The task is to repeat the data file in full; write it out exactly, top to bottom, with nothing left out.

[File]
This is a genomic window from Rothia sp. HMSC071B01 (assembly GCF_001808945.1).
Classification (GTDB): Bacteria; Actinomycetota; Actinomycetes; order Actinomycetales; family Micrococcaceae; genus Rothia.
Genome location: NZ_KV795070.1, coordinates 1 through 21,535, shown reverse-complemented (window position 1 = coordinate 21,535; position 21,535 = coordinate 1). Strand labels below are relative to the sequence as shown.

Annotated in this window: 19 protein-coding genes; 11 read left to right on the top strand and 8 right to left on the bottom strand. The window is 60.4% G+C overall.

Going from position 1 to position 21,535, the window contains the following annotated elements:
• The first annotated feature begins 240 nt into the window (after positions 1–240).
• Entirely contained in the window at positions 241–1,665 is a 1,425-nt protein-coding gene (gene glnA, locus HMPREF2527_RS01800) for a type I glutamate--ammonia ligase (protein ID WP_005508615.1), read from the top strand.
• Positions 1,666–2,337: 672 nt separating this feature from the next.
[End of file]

This is a genomic window from Rothia sp. HMSC071B01 (assembly GCF_001808945.1).
Classification (GTDB): Bacteria; Actinomycetota; Actinomycetes; order Actinomycetales; family Micrococcaceae; genus Rothia.
Genome location: NZ_KV795070.1, coordinates 1 through 21,535, shown reverse-complemented (window position 1 = coordinate 21,535; position 21,535 = coordinate 1). Strand labels below are relative to the sequence as shown.

Annotated in this window: 19 protein-coding genes; 11 read left to right on the top strand and 8 right to left on the bottom strand. The window is 60.4% G+C overall.

Going from position 1 to position 21,535, the window contains the following annotated elements:
• The first annotated feature begins 240 nt into the window (after positions 1–240).
• Entirely contained in the window at positions 241–1,665 is a 1,425-nt protein-coding gene (gene glnA, locus HMPREF2527_RS01800) for a type I glutamate--ammonia ligase (protein ID WP_005508615.1), read from the top strand.
• Positions 1,666–2,337: 672 nt separating this feature from the next.